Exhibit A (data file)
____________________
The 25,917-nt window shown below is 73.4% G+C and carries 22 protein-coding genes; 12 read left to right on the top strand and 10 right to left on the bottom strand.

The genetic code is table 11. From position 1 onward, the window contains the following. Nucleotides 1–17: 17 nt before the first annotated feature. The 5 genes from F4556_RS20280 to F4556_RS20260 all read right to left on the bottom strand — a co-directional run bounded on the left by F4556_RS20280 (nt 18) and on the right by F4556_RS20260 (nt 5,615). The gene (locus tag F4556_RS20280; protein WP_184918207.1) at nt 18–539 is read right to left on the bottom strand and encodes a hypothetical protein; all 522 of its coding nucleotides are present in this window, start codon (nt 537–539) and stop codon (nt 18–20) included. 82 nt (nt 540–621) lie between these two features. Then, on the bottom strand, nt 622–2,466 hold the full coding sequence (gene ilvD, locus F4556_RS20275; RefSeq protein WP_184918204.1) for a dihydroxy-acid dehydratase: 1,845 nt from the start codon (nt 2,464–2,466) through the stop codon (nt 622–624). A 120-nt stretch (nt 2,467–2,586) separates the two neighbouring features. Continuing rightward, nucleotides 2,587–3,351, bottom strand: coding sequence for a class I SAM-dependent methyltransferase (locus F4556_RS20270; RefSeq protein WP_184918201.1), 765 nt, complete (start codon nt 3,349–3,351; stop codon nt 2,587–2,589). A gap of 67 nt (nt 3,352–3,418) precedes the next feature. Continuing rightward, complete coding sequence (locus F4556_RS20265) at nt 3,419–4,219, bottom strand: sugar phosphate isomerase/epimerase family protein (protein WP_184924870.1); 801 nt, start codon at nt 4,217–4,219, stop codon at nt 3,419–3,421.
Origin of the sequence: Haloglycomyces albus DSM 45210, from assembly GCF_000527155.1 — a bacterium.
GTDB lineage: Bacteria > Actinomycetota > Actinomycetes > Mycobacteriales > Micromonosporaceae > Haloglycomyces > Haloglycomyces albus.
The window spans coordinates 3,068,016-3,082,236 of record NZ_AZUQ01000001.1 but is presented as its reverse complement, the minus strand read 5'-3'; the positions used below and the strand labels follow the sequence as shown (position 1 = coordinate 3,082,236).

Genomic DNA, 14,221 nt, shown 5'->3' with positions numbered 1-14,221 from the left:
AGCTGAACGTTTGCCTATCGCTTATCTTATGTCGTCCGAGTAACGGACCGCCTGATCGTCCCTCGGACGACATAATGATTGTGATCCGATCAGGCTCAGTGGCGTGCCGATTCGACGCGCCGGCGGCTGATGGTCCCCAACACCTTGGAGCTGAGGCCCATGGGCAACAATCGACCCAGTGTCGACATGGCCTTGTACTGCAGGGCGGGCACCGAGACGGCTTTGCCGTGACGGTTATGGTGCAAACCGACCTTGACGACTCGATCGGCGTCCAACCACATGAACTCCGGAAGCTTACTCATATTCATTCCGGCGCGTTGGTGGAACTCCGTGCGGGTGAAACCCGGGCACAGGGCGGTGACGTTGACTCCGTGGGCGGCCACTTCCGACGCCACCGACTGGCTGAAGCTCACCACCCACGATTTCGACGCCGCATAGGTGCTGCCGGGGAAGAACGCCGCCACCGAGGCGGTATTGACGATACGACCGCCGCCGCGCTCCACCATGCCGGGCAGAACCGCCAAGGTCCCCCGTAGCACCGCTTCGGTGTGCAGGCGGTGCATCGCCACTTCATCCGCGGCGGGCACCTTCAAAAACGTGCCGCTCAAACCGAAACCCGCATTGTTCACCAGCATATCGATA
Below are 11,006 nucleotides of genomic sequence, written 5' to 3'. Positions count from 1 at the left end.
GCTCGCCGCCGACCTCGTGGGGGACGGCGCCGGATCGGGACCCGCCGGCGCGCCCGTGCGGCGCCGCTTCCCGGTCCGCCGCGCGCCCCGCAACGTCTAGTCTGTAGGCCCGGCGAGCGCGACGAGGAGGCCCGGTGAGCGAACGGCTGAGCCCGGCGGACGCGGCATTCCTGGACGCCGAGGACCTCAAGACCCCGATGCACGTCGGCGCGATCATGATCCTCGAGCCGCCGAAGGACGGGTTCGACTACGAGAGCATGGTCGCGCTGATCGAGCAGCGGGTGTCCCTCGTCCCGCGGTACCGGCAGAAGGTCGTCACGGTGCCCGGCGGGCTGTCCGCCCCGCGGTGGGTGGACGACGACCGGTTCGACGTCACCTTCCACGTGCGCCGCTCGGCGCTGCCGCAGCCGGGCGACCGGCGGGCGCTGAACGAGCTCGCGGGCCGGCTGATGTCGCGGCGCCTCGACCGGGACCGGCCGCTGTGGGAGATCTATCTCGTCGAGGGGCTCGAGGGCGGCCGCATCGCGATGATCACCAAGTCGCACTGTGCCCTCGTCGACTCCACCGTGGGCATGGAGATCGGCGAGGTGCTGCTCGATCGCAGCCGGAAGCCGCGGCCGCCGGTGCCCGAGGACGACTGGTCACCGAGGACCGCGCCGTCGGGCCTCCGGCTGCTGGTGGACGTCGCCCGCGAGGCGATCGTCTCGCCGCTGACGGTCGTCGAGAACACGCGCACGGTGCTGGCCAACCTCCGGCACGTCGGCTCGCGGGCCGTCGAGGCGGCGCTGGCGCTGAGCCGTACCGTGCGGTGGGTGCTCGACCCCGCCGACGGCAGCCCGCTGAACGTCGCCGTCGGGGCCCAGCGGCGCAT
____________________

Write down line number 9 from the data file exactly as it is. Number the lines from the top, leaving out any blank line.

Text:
GCTCGCCGCCGACCTCGTGGGGGACGGCGCCGGATCGGGACCCGCCGGCGCGCCCGTGCGGCGCCGCTTCCCGGTCCGCCGCGCGCCCCGCAACGTCTAGTCTGTAGGCCCGGCGAGCGCGACGAGGAGGCCCGGTGAGCGAACGGCTGAGCCCGGCGGACGCGGCATTCCTGGACGCCGAGGACCTCAAGACCCCGATGCACGTCGGCGCGATCATGATCCTCGAGCCGCCGAAGGACGGGTTCGACTACGAGAGCATGGTCGCGCTGATCGAGCAGCGGGTGTCCCTCGTCCCGCGGTACCGGCAGAAGGTCGTCACGGTGCCCGGCGGGCTGTCCGCCCCGCGGTGGGTGGACGACGACCGGTTCGACGTCACCTTCCACGTGCGCCGCTCGGCGCTGCCGCAGCCGGGCGACCGGCGGGCGCTGAACGAGCTCGCGGGCCGGCTGATGTCGCGGCGCCTCGACCGGGACCGGCCGCTGTGGGAGATCTATCTCGTCGAGGGGCTCGAGGGCGGCCGCATCGCGATGATCACCAAGTCGCACTGTGCCCTCGTCGACTCCACCGTGGGCATGGAGATCGGCGAGGTGCTGCTCGATCGCAGCCGGAAGCCGCGGCCGCCGGTGCCCGAGGACGACTGGTCACCGAGGACCGCGCCGTCGGGCCTCCGGCTGCTGGTGGACGTCGCCCGCGAGGCGATCGTCTCGCCGCTGACGGTCGTCGAGAACACGCGCACGGTGCTGGCCAACCTCCGGCACGTCGGCTCGCGGGCCGTCGAGGCGGCGCTGGCGCTGAGCCGTACCGTGCGGTGGGTGCTCGACCCCGCCGACGGCAGCCCGCTGAACGTCGCCGTCGGGGCCCAGCGGCGCAT